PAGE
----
Accepting the mission we receive in the Holy Spirit

Bishop Barry C. Knestout confirms a young man into the Catholic Church at Blessed Sacrament, Harrisonburg, on Feb. 23, 2024. (Photo/Office of Communications)

Reflection on the Mass readings for May 5 (6th Sunday of Easter)

Acts 10:25-26, 34-35, 44-48
Psalm 98:1, 2-3, 3-4
1 John 4:7-10
John 15:9-17

For the last few months, Bishop Barry C. Knestout has been visiting parishes throughout the diocese to celebrate the sacrament of confirmation, and he will continue to do so for a few more weeks.

The gift of the Holy Spirit is given to us through all the sacraments, but in confirmation, that gift is given to us so that we might have the grace to fully witness to our faith in the Church.

Bishop Knestout’s presence at these celebrations shows that there is a unity between the spiritual and the hierarchical aspects of the Church.

In the first reading from Acts, Peter is present to the action of the Holy Spirit in Cornelius and his family. The Spirit is clearly at work. Peter, in celebrating the sacraments with them, then grafts them into the people of God and the body of the Church, without any other preconceived conditions. The Spirit is given to Cornelius not only for his own sake, but for the sake of the Church that is forever changed by his family’s reception of sacraments.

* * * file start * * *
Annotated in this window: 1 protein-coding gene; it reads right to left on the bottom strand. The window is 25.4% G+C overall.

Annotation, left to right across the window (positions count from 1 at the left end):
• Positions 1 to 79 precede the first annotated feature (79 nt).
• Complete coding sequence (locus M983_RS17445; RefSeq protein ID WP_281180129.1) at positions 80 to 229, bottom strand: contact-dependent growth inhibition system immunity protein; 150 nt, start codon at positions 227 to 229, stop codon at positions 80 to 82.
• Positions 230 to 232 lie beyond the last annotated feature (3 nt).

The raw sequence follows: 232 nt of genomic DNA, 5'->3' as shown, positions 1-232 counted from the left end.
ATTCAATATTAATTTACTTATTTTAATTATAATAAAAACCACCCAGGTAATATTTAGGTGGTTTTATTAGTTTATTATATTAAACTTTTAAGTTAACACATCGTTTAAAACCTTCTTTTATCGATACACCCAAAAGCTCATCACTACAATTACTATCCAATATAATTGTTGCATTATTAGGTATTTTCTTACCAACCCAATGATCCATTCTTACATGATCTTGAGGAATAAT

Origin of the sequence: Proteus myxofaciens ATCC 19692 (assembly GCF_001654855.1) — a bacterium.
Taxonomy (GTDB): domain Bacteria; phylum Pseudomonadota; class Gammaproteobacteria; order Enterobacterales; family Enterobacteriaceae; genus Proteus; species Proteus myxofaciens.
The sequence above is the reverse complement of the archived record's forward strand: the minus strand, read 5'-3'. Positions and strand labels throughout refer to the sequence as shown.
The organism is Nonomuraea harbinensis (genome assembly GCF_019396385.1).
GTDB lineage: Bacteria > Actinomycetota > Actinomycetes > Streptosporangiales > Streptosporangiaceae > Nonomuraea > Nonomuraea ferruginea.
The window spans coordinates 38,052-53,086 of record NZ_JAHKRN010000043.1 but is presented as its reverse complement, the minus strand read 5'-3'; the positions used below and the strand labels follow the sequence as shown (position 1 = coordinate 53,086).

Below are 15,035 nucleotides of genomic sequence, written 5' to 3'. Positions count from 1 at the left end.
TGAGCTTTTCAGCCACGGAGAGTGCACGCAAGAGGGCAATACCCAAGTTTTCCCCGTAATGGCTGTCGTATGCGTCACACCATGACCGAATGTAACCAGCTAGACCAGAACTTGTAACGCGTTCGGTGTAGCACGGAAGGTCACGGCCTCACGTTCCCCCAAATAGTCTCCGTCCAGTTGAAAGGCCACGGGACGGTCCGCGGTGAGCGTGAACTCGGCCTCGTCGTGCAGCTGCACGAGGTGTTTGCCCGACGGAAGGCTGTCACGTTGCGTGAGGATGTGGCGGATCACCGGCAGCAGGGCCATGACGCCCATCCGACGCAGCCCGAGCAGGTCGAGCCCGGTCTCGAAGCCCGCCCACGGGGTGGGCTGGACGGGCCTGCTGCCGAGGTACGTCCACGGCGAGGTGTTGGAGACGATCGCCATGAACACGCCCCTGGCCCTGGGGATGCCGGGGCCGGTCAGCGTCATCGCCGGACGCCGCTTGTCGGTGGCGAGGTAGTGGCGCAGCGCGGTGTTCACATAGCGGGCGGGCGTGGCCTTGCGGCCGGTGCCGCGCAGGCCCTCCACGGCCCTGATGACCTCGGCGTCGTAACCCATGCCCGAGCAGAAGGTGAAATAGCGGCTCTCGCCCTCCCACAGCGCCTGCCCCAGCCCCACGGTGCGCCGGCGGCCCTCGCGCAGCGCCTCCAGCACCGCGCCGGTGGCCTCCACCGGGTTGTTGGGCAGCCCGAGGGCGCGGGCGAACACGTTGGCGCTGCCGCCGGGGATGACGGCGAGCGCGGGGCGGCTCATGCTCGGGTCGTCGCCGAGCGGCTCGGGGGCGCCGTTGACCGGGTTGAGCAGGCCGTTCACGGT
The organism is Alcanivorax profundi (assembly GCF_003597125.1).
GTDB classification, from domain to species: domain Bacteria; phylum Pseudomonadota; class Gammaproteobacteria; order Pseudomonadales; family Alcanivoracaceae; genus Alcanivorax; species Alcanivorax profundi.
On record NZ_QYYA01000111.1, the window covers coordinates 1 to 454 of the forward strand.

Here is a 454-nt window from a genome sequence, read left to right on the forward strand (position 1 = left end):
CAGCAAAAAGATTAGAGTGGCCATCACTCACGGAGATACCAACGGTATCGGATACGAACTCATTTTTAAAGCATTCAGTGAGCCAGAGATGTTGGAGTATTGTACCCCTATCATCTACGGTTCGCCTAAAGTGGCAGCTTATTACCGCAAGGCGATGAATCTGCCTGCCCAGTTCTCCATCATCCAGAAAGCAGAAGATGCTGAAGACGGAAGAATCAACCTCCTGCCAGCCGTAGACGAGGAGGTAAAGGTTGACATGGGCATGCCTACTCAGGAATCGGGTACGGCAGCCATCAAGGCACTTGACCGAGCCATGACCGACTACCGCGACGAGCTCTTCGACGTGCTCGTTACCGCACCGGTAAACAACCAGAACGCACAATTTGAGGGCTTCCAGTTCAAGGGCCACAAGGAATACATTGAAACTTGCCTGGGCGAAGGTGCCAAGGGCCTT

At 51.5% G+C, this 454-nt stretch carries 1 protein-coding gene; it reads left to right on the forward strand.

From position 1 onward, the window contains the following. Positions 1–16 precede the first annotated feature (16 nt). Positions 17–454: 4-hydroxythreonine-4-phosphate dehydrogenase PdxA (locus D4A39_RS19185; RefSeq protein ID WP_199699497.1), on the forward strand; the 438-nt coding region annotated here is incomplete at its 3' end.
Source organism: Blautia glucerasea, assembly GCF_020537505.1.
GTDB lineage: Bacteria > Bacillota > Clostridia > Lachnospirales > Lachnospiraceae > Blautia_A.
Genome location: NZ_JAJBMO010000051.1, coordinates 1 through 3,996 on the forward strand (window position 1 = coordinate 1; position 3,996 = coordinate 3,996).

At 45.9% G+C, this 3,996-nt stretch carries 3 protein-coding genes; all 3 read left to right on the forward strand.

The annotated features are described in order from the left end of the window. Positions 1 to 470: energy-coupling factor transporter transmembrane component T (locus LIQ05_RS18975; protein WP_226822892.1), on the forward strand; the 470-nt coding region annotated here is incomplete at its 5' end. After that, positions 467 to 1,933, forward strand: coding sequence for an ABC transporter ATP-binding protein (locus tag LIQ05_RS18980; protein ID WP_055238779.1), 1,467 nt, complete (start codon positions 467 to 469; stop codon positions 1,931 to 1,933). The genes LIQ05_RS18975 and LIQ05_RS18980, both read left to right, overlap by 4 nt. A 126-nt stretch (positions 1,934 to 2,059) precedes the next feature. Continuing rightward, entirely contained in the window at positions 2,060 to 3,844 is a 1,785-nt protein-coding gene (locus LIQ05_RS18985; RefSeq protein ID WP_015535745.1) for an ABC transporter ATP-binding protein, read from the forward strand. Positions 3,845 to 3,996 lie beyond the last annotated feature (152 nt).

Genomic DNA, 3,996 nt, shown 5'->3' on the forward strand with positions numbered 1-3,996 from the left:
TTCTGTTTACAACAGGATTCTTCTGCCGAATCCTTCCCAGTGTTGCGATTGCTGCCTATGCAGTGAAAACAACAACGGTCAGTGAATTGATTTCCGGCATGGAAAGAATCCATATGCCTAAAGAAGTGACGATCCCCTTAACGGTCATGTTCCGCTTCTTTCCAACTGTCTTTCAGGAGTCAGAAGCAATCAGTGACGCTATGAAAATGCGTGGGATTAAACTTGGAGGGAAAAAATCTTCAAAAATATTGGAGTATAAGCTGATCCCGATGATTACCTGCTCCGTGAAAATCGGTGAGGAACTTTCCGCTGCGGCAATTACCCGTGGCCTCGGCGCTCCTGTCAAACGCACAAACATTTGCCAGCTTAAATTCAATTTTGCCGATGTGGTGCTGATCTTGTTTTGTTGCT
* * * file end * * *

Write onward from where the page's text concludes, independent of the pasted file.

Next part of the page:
We are given the gifts of the Holy Spirit, not simply for our own sake, but for the sake of our specific mission in the Church given to us by God. Even though we have preparation requirements for each of the sacraments we receive, we are reminded in John’s Gospel, “It was not you who chose me, but I who chose you and appointed you to go and bear fruit that will remain” (Jn 15:16).

Sacraments are not something that we have the right to, like a diploma after a course of studies. Rather, the preparation for the sacraments simply makes us ready to more adequately receive what God wants to give us.

Although we have the right to choose to receive the sacraments, ultimately, it is God who has chosen us for sacraments in the Church. In choosing us, the Holy Spirit has also given us a task that the graces that we received in the sacraments bear fruit for ourselves, for the Church, and for the world. We are never just passive receptors of sacramental grace. We are his army of faith called to actively witness to others what God has done in us.

Once those sacraments are received, we are responsible before God that we bear such fruit. It should not be like a gift that we receive on a birthday – for which we give thanks to the giver, wear the gift once or twice, and then place it in a neglected drawer from which we seldom bring it out again.

We have received gifts from God in baptism, confirmation, matrimony and holy orders that forever mark us, but in them we have also received a mission from God. We can ignore the mission. We can carry it out only half-heartedly, but we can never give the mission back to God.

It is ours from the moment we receive the Holy Spirit in the sacraments, through the eternity for which we have been created.

We will each have to give an account to God of how we have used these gifts of the Spirit and what fruits they have born for us, for the Church, and for the world.


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